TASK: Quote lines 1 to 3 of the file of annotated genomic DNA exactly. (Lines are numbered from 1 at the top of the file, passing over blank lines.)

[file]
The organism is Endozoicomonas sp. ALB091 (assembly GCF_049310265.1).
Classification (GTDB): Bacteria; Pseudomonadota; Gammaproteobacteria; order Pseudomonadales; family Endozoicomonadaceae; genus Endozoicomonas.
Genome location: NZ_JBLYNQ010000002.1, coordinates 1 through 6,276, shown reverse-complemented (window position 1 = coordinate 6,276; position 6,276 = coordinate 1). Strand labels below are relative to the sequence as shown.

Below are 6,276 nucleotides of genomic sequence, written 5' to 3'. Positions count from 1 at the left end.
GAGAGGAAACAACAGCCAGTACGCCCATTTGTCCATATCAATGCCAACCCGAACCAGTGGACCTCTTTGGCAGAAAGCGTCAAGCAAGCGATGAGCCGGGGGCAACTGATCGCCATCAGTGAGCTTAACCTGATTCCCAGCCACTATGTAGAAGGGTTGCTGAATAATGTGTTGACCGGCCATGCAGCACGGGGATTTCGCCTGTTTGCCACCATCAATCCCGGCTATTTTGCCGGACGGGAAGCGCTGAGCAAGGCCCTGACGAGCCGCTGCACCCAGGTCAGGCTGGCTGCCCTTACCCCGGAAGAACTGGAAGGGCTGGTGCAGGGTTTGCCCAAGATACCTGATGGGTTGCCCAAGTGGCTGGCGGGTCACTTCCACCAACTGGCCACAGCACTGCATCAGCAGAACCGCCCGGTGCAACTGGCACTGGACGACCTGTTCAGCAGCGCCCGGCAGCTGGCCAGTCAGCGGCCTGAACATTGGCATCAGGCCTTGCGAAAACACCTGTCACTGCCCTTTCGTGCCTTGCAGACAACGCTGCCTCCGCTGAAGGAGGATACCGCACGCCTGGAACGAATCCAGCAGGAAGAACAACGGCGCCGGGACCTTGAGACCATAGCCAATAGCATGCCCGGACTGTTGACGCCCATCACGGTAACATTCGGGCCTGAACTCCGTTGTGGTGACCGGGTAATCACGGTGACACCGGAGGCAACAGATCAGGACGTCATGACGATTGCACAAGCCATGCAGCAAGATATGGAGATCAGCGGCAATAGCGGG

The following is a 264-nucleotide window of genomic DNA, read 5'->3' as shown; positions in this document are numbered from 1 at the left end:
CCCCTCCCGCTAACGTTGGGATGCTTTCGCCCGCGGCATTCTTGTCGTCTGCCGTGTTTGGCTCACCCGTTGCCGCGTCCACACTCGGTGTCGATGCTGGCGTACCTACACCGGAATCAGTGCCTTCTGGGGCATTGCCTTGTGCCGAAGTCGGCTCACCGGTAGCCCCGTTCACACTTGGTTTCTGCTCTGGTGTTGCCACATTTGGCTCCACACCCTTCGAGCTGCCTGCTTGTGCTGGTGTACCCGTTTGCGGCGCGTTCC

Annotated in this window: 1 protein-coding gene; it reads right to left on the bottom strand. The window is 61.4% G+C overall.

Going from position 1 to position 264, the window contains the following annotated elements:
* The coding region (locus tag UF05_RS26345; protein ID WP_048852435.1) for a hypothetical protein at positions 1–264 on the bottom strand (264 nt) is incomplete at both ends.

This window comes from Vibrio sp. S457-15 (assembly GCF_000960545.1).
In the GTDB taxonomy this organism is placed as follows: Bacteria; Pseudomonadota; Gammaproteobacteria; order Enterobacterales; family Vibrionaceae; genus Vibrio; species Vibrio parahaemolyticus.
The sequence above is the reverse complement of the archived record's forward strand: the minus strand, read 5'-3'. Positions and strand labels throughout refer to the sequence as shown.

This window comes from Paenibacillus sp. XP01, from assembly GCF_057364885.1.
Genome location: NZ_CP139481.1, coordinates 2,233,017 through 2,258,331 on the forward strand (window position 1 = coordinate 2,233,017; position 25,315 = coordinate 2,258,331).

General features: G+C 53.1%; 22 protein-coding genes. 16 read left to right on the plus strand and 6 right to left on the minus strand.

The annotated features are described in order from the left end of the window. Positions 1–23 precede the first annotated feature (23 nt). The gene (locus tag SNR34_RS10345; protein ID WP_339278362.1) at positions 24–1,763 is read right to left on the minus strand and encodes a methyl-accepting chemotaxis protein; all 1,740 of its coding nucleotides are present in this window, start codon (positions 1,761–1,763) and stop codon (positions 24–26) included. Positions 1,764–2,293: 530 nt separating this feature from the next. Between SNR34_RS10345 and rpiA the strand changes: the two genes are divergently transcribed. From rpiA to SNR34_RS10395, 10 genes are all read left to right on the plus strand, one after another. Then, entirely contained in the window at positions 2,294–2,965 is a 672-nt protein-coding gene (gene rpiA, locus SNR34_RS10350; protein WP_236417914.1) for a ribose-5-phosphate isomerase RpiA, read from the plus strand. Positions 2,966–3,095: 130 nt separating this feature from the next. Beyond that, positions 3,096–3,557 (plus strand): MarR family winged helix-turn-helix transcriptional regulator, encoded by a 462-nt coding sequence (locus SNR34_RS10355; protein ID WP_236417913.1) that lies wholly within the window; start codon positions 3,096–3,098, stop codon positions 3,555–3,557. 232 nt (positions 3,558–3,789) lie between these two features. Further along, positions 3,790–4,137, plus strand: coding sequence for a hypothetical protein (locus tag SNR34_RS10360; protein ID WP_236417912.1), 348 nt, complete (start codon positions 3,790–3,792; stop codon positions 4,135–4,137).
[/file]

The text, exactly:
The organism is Endozoicomonas sp. ALB091 (assembly GCF_049310265.1).
Classification (GTDB): Bacteria; Pseudomonadota; Gammaproteobacteria; order Pseudomonadales; family Endozoicomonadaceae; genus Endozoicomonas.
Genome location: NZ_JBLYNQ010000002.1, coordinates 1 through 6,276, shown reverse-complemented (window position 1 = coordinate 6,276; position 6,276 = coordinate 1). Strand labels below are relative to the sequence as shown.